Published January 13, 2015
Two young adventurers completed an epic paddle of more than 2,000 miles on Sunday to become the first people to travel from Australia to New Zealand by kayak.
Australians James Castrission, 25, and Justin Jones, 24, spent 62 days crossing the Tasman Sea in their custom built fiberglass vessel and battled strong winds and tides that spun them in giant circles and forced them to change their original plans.
The two pulled in at Ngamotu Beach near the town of New Plymouth on New Zealand's west coast shortly after midday and were greeted by a clutch of traditional Maori canoes and were welcomed as pioneers by a crowd of about 2,000 kayak enthusiasts.
"NZ, thank you, thank you, you guys rock. This is so cool," Jones said, as the pair hugged family members and drank a beer they were each handed.
Castrission paid tribute to Andrew McAuley, an Australian kayaker who vanished in February last year while trying to make a solo crossing of the Tasman after making a desperate mayday call.
"We have only got a small, small idea of what Andrew went through out there," Castrission told reporters. "Some nights when we were out there, we had each other to hold through the difficult moments."
The pair, who left Australia from Forster, about 185 miles north of Sydney, on Nov. 13, had intended to make it to Auckland, the country's largest city, before Christmas but changed plans after being buffeted during the journey.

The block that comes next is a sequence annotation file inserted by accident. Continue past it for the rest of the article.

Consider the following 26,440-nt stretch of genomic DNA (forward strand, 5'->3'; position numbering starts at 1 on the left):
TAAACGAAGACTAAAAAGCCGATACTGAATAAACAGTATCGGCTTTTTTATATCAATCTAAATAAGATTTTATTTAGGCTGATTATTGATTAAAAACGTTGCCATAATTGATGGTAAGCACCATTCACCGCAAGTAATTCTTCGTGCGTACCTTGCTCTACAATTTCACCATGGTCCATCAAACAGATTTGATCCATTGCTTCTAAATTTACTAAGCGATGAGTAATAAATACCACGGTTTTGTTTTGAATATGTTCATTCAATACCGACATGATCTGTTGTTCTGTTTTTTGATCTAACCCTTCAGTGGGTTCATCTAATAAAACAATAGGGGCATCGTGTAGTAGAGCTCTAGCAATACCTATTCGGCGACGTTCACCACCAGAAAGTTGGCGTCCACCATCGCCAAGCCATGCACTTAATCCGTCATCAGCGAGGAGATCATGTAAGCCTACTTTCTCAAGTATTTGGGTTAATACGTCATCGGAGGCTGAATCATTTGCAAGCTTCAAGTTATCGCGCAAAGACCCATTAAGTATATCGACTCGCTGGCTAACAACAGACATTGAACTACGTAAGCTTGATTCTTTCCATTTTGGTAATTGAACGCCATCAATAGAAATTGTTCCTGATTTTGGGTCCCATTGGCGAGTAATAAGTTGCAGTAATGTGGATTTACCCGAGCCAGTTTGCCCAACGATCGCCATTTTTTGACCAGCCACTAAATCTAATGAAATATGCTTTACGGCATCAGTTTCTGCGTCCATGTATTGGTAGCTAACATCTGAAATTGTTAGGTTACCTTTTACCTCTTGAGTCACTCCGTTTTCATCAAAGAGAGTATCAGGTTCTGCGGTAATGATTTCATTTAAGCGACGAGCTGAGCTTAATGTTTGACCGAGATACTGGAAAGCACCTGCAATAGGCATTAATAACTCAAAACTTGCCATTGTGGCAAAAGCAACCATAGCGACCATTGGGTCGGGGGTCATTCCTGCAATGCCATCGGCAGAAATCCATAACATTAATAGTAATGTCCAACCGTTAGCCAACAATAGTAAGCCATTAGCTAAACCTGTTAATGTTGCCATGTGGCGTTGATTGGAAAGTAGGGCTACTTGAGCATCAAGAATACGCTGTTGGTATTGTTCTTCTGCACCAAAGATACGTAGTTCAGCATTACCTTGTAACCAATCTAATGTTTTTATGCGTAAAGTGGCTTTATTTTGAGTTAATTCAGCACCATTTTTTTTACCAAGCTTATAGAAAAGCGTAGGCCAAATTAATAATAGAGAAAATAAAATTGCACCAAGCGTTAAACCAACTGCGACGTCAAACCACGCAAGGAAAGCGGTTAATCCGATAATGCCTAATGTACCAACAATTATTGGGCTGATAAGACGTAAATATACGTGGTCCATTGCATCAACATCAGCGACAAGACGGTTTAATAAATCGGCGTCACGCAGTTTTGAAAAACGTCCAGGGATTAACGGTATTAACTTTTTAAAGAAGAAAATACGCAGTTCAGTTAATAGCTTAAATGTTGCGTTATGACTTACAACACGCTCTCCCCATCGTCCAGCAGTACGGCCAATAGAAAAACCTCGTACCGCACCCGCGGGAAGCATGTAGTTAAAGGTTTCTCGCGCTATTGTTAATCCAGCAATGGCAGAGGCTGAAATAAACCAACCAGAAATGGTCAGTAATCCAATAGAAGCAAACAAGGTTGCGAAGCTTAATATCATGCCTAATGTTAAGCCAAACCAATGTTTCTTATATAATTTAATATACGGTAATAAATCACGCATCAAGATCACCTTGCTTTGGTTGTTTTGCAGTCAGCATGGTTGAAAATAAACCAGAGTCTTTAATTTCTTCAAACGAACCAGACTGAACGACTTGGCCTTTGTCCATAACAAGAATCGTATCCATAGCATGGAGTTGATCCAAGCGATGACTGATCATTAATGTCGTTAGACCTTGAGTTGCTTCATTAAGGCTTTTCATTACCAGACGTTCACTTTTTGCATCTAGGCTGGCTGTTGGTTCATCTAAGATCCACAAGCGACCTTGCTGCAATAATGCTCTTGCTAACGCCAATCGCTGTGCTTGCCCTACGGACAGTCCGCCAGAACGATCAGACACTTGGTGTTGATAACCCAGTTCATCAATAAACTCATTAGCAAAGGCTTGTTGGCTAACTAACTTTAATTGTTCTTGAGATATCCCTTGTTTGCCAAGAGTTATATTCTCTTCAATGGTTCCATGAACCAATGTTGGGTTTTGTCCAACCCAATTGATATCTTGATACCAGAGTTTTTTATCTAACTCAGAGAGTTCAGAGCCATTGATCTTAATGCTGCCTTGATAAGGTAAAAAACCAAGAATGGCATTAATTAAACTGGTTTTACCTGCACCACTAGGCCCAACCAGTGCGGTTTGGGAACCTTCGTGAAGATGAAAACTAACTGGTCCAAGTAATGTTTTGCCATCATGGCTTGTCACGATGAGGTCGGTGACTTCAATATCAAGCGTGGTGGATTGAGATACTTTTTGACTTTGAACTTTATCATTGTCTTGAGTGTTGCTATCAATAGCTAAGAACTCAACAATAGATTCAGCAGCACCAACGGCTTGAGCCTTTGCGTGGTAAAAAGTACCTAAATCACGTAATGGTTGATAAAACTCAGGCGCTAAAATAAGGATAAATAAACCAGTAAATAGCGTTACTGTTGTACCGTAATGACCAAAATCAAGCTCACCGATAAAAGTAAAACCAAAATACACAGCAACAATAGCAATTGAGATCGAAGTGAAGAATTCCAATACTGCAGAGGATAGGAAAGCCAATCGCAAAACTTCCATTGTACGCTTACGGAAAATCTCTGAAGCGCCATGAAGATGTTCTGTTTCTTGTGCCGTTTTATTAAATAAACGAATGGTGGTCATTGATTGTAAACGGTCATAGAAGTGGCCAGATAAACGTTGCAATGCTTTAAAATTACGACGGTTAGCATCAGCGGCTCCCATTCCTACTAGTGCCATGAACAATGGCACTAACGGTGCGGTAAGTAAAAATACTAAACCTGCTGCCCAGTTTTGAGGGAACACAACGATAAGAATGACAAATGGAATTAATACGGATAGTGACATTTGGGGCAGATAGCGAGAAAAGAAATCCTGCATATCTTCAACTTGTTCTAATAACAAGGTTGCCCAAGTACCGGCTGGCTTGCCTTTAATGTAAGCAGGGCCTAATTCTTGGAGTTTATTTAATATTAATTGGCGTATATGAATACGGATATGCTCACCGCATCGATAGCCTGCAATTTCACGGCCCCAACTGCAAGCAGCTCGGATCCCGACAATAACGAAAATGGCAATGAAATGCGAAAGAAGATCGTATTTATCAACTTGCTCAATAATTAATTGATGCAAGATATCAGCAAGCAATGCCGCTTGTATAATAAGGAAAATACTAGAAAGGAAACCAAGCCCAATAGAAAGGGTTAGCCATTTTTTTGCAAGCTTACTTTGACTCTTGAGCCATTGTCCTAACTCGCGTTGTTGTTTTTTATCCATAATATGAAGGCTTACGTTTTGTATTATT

During the trip, strong currents forced them to make huge circles to avoid being carried far off course, meaning their eventual journey was much farther than the 1,200 miles they had originally planned.
"It was meant to be 1,200 miles, but we took a detour in the middle," Jones said.
"It was obviously frustrating being stuck in the cabin and going in circles after two weeks in the Tasman, but we were going to get here, it was just a matter of time," he said.
They were taken for medical checks, amid fears their leg muscles may have deteriorated because of the long period of inactivity. They climbed out of their kayak, however, and appeared in good health. They were expected to return to Australia — by plane — in the next few days.
Their trek is believed to be the first successful crossing from Australia and New Zealand by kayak.
McAuley vanished after reaching within sight of New Zealand's mountains. His kayak and equipment — including a camera with the last images he shot — were found later, but not his body.